The situation in Slovakia is somewhat different. In 2005, Slovakia's economic growth reached its historical maximum of 6.0 percent which exceeded all the expectations.

The strength of the economy relies mainly on strong domestic demand, and particularly on household consumption, which has profited from strong growth in wages. This does, however, bring a swelling in imports and reduces contributions from the foreign trade sector.

Paradoxically, the fast growth of the gross domestic product will not be enough to turn the trend in the number of insolvent companies. This paradox is explained by the housecleaning in businesses that began in 2004, which has brought an explosion in insolvency petitions, a large part of which made their way into the effective insolvency statistics for 2005. The number of bankruptcy petitions boomed from 2,184 in 2004 to 3,907 in 2005. Almost 70 percent of these petitions were placed by the courts in the second half of the year.

The total number of insolvencies in Slovakia in the last year increased by 66 percent to 1,645 from 990 in 2004. Most alarming is the fact that in 80 percent of these 1,645 cases, the bankruptcy declaration was refused due to the lack of assets. The number was 1,352 cases, almost doubled from 767 cases in 2004. These figures show that there is an increase of companies that are completely insolvent.


2006 outlook for Slovakia


The economic outlook for Slovakia remains excellent, with GDP expected to rise by around 6 percent in 2006. However, this will not be enough to reverse the trend in insolvencies, especially with new legislation coming into force at the beginning of year.

On January 1, 2006 completely new legislation, the Insolvency and Restruc-turalization Act, became effective. The aim of the Act is to speed up procedures, transferring decision-making power from the court to the trustee and creditors. Other aims are to decrease costs and maximize the bankruptcy dividend. The Act places greater emphasis on rehabilitation rather than liquidation. This new legislation should inflate the number of insolvencies. These should accordingly increase by 8.7 percent, to nearly 1,800 cases in 2006.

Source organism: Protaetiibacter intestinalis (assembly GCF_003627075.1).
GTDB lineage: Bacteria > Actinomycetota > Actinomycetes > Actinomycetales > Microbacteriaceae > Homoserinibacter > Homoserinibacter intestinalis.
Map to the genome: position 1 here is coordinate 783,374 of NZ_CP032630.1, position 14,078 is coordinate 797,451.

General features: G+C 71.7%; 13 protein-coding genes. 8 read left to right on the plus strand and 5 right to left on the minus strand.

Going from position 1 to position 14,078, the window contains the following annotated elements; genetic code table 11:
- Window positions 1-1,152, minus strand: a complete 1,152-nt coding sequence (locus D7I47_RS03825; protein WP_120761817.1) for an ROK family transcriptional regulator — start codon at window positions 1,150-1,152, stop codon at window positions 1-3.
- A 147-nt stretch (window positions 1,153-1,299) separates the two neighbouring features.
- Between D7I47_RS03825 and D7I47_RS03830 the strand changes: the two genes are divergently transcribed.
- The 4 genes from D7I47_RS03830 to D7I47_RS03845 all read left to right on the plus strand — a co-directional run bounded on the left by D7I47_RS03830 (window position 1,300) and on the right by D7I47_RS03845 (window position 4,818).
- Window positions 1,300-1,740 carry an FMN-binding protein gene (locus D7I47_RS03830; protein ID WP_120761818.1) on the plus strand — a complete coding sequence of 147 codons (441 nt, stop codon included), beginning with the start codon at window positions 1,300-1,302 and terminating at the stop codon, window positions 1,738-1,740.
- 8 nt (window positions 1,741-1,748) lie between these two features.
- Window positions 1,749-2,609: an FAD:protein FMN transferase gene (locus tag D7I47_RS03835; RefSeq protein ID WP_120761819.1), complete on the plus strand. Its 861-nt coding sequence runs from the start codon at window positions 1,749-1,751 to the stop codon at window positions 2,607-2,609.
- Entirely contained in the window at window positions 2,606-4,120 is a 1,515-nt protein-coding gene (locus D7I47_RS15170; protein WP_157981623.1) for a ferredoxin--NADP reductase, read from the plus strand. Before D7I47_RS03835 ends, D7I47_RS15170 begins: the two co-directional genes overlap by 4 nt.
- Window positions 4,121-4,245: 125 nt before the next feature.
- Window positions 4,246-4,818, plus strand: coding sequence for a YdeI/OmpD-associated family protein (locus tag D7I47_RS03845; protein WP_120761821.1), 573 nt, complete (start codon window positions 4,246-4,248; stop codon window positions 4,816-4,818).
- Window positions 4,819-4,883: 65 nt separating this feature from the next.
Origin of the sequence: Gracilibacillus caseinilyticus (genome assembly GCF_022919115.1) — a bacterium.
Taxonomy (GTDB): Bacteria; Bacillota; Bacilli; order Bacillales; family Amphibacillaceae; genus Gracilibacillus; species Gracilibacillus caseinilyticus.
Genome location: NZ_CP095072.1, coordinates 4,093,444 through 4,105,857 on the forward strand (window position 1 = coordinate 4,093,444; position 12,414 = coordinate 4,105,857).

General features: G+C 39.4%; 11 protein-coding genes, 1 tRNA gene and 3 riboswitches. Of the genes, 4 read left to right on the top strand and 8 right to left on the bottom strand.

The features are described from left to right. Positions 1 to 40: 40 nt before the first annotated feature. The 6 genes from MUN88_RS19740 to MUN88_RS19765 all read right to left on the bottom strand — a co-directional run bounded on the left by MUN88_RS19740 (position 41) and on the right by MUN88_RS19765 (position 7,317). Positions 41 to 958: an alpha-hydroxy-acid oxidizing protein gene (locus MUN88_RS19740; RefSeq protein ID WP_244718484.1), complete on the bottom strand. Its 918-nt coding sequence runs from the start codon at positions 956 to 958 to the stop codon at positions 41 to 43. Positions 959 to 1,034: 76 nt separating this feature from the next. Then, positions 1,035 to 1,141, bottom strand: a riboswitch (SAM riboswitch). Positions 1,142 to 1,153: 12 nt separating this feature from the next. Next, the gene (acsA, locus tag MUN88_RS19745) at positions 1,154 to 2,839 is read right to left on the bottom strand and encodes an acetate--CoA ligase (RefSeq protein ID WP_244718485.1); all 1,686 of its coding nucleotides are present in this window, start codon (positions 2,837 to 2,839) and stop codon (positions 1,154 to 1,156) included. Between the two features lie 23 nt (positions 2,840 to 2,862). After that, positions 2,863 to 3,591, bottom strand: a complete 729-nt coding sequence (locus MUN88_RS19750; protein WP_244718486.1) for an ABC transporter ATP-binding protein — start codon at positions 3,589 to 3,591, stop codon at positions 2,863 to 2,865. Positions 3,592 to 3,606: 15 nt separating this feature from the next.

Karel Tkáč is claims
and debt collection manager
in Euler Hermes Servis, sro


Insolvency in selected countries
Number of insolvencies 2000 2001 2002 2003 2004 2005 2006
USA 35 472 40 099 38 540 35 037 34 317 33 900 34 900
Canada 10 040 10 371 9 458 8 838 8 118 7 800 7 600
Japan 18 769 19 164 19 087 16 255 13 679 12 900 13 200
Germany 28 235 32 278 37 579 39 320 39 213 38 600 40 000
France 43 572 42 036 42 897 48 095 48 673 51 000 51 000
Italy 11 641 10 767 10 683 10 463 11 083 11 700 12 300
Spain 828 759 1 037 1 012 983 810 850
Netherlands 3 579 4 330 4 963 6 386 6 648 6 820 6 670
Belgium 6 791 7 062 7 200 7 593 7 910 8 000 8 080
Austria 5 340 5 178 5 281 5 643 6 318 7 200 6 500
Portugal 1 558 1 703 1 929 2 412 2 605 2 400 2 530
Finland 2 790 2 674 2 807 2 714 2 385 2 290 2 170
Greece 805 700 618 608 730 770 800
Luxembourg 581 750 682 656 663 690 700
Ireland 373 483 428 377 361 370 350
United Kingdom 24 269 24 811 25 159 23 322 21 756 22 500 22 500
Denmark 1 770 2 329 2 469 2 506 2 620 2 400 2 300
Sweden 6 733 7 433 7 930 8 237 7 649 6 800 6 410
Norway 3 576 3 562 4 473 5 223 4 297 3 900 3 700
Switzerland 3 842 3 613 4 002 4 539 4 955 4 940 5 000
Poland 1 289 1 674 1 863 1 798 1 025 1 000 1 000
Hungary 4 998 5 895 6 189 7 693 7 756 7 800 7 800
Czech Republic 2 491 2 473 2 155 1 728 1 460 1 380 1 330
Slovakia 1 212 1 263 1 510 1 262 990 1 645 1 780
Brazil 20 999 19 956 25 707 22 493 17 318 13 950 11 980
China 5 279 7 500 7 500 6 167 5 278 3 500 3 500
Hong Kong 910 1 066 1 292 1 248 1 147 850 900
Source: Euler Hermes Forecasts, national figures